Douglas Stueber was the main witness against both Defendant Willoughby and Defendant Spore. The record shows that Stueber was the only witness who provided any evidence of a conspiracy allegedly existing between Stueber, Spore, and Willoughby. At trial, during cross-examination, Stueber's veracity was attacked through questions which challenged his ability to recount events, challenged his motive in testifying by mentioning the State's decision to grant Stueber limited immunity, and asked him about his desire for a plea agreement, implying that he might commit perjury to acquire a favorable agreement. In an effort to rehabilitate Stueber's credibility as a witness, the State sought to introduce an initial statement which Stueber gave to police. The State argued that the initial statement was admissible as a prior consistent statement offered to rebut a charge of recent fabrication under Fed.R.Evid. 801(d)(1)(B), adopted by this Court in Modesitt v. State, (1991), Ind., 578 N.E.2d 649. In Modesitt, while adopting 801(d)(1)(B), we ruled that
[a] prior statement is admissible as substantive evidence only if the declarant testifies at trial and is subject to cross-examination concerning the statement, and the statement is . . . consistent with the declarant's testimony and is offered to rebut an express or implied charge against the declarant of recent fabrication or improper influence or motive.
Modesitt at 653-54.
Willoughby suggests that because Stueber's initial statement was not completely consistent with his testimony at trial, it should not have been admitted as an 801(d)(1)(B) prior consistent statement. The initial statement, although in many ways consistent with Stueber's trial testimony, was not completely consistent. At the time Stueber made the initial statement, Stueber may have been attempting to avoid implicating himself further in Darrell Willoughby's murder. Further, the initial statement was relatively short, while at trial Stueber had ample time to expand the brief comments made during the initial statement.
In his initial statement Stueber admitted driving the truck, admitted that Co-Defendant Kevin Spore was the person who fired the weapon, and admitted that Stueber and Paula Willoughby had been out together the night before the murder. These are facts consistent with his trial testimony. The trial judge determined that, because the initial statement contained sufficient information consistent with Stueber's testimony to rebut an inference of recent fabrication, and because Stueber's veracity had been attacked during cross examination, under 801(d)(1)(B), Stueber's initial statement to police would be admissible.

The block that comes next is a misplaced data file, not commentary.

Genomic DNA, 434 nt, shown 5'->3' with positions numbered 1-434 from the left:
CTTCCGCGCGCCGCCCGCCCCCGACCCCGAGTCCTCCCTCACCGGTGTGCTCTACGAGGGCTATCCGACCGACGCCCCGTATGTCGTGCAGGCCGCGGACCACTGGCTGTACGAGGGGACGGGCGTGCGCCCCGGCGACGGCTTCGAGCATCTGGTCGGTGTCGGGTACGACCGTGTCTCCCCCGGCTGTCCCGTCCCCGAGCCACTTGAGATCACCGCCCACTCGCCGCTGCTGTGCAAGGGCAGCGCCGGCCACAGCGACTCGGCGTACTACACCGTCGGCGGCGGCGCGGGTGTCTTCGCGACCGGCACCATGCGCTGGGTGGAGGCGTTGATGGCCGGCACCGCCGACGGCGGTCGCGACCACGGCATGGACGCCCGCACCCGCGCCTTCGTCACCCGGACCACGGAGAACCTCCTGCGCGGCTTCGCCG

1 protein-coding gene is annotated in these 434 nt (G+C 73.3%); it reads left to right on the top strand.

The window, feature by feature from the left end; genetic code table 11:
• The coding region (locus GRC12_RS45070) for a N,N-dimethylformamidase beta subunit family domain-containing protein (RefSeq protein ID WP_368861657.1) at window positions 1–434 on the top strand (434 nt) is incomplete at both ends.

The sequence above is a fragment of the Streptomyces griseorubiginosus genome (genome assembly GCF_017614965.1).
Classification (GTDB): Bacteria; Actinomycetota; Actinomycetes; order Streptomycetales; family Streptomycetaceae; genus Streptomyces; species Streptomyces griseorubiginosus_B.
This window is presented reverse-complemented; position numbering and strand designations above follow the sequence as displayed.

The trial court properly admitted Stueber's preliminary statement. Although at this early stage Stueber was not yet fully, admitting his involvement with Paula Willoughby or the murder, the initial statement was sufficiently consistent with Stueber's trial testimony to rebut an inference that Stueber fabricated the story in exchange for lenient treatment from the prosecutor.
Willoughby next argues that error occurred when the victim's employer, rather than the victim's insurer, was allowed to provide foundation testimony as to the value of the victim's life insurance policy naming Paula Willoughby as a beneficiary. The State alleged that Willoughby and Stueber intended to pay Spore his fee for killing the victim with proceeds from Darrell Willoughby's employer-provided life insurance policy. To establish the value of the policy, the State called Theodore Rostock, the human resources manager at Heavy Duty Friction, the victim's employer. Rostock was keeper of the records for the employer's personnel files and administered insurance benefits for the company. The insurance itself was provided by an out-of-state insurance company. Over Willoughby's objection, Rostock was allowed to testify that, had the victim's death been accidental, Willoughby would have received as much as $258,000.00 in life insurance proceeds. (R. at 5227-35.)
Willoughby argues that the contents of any insurance policies on the victim's life are hearsay, and that in order to be admissible, the policy evidence must fit within some exception to the hearsay rule. The State, Willoughby suggests, offered this evidence as a business record. Indiana's Rule of Evidence 803(6) provides that, to be admissible under the business record exception to the hearsay rule, the business record evidence must be shown to have been made in the ordinary course of business, at or near the time of the transaction, by one having a duty to record, and with personal knowledge of the transaction represented by the record. Hinkle v. Garrett-Keyser-Butler School District (1991), Ind. App., 567 N.E.2d 1173, 1178, transfer denied. Willoughby contends that allowing Rostock, an employee of Heavy Duty Friction, to testify to the contents of an insurance policy issued by an insurance company unidentified in the record was inadmissible hearsay within hearsay. Willoughby further contends that this evidence should not have been admitted through Rostock because he had no personal knowledge of the policies. Willoughby argues that, because the evidence provided a motive and bolstered Stueber's testimony regarding the plan to distribute the insurance policy proceeds to Spore, this evidence unduly prejudiced her.